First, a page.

The state of the equipment is also worth considering too – military assets are worked hard on operations and will often require a vast amount of repair to bring them back up to standard. For UOR equipment, the question is whether it is actually worth funding this, particularly if it is diverting money away from core equipment programme options which could bring new vehicles into service for an army wide solution. Is it perhaps better to consider that disposal will be a more cost effective  means of getting the Army new vehicles into service, rather than relying on a ‘Frankenstein fleet’ of diverse vehicles which were purchased in a hurry and which are not necessarily the ideal solution for all the UKs military commitments?

One final point to consider is the sheer challenge of recovering from HERRICK. It’s easy to forget that the UK (and NATO) will have a major challenge on their hands to recover all the various assets moved into place over the last 12 years. The flow of UK equipment and assets into theatre has been slow and steady, occasionally ramping up for surges in troop numbers. Now though, the UK is going to have to bring out a significantly larger force plus equipment in a very short timeframe (barely two years) and this will place great strain on wider UK logistical capabilities. There has had to be a lot of diplomatic work done to ensure the withdrawal has a range of routes to use to pull out the equipment. The UK will have to use a variety of routes and means of withdrawal and plan to do so in a manner which allows UK troops to continue in combat and mentoring roles for some time to come. This is a really complex operation, and one which once again demonstrates the value of strong logistical capabilities as a force enabler. Each piece of equipment brought home will cost the taxpayer money, and it does seem to be a less than effective use of time and resources to bring equipment home that will only be scrapped on its return. Far better to leave and dispose of it locally if possible. Also, the range of vehicles and equipment in place that may not be required could also provide good opportunities for defence sales to other nations in the region, which in turn may lead to good export opportunities for UK companies to sustain and increase these assets.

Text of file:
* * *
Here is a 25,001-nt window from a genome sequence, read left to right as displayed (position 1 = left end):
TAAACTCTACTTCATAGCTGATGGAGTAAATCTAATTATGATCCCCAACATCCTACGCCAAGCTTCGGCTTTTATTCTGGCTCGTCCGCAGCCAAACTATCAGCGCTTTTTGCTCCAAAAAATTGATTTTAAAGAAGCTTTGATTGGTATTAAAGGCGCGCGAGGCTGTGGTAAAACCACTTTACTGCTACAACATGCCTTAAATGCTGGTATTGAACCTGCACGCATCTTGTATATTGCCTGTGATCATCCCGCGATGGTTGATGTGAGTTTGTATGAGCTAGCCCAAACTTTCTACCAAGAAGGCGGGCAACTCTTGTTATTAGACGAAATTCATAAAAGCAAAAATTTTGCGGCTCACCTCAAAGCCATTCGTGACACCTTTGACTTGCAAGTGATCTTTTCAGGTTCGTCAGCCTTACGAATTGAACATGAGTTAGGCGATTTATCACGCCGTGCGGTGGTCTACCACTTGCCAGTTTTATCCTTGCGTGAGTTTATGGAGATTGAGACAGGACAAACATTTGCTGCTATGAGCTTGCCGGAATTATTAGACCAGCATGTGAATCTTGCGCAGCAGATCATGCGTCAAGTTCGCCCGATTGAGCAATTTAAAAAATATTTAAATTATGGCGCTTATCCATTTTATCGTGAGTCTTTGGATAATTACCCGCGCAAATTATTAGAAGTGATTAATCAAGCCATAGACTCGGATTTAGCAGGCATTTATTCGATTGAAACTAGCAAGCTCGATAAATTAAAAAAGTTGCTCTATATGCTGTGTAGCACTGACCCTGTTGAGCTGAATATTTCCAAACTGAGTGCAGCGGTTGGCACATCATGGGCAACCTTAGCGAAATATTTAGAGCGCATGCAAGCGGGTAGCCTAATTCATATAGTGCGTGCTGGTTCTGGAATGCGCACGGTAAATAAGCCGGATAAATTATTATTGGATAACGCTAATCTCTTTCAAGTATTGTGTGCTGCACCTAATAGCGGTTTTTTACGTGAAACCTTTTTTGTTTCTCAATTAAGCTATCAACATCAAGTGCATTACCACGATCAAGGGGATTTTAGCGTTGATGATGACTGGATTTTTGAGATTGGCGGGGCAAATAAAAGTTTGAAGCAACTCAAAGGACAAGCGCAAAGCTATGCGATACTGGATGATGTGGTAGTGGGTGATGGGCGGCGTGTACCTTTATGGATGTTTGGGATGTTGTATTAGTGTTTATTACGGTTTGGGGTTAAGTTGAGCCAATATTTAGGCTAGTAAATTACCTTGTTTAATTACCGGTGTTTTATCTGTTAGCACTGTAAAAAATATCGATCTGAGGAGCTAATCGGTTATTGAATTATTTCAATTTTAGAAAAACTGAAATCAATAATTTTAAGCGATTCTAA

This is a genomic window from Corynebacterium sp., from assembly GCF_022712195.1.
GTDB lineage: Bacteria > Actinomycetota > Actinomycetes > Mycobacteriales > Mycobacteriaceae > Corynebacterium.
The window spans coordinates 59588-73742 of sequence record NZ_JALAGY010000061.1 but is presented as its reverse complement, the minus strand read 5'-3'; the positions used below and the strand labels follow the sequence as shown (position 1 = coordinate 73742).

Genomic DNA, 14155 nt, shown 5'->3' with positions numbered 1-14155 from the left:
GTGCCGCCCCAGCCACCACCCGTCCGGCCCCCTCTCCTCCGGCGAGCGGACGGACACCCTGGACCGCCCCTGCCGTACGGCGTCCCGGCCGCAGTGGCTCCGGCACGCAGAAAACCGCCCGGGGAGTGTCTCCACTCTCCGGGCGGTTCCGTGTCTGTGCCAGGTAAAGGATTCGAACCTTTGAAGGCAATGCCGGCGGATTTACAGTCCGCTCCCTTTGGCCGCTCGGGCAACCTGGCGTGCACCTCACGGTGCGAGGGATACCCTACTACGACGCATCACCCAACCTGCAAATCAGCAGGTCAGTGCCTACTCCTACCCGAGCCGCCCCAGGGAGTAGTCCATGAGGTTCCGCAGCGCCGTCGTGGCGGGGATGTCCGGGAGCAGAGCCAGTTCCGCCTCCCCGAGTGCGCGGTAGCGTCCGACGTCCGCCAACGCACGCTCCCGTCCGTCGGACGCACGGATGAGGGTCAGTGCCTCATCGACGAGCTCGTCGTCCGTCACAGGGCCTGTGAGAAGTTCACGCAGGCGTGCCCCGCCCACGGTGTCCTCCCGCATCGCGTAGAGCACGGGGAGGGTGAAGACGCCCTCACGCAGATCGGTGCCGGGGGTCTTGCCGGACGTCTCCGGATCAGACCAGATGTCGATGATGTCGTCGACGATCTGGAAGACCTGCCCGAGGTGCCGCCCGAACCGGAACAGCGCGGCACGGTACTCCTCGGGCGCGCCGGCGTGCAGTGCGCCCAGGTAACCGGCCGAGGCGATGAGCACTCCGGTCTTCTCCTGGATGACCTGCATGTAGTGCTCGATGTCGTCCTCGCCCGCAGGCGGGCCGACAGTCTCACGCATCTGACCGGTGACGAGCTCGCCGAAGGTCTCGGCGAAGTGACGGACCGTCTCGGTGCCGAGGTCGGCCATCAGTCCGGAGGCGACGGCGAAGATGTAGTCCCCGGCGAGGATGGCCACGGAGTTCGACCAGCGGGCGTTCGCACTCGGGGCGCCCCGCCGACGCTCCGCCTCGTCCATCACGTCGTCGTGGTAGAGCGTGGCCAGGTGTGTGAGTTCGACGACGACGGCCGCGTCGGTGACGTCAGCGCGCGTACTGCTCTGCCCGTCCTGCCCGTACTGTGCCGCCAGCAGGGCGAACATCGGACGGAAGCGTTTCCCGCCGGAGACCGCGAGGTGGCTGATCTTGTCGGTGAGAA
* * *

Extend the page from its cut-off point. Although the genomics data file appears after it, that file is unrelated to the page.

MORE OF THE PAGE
An example of UOR procurement at work - the Foxhound armoured vehicle (copyright www.army.mod.uk)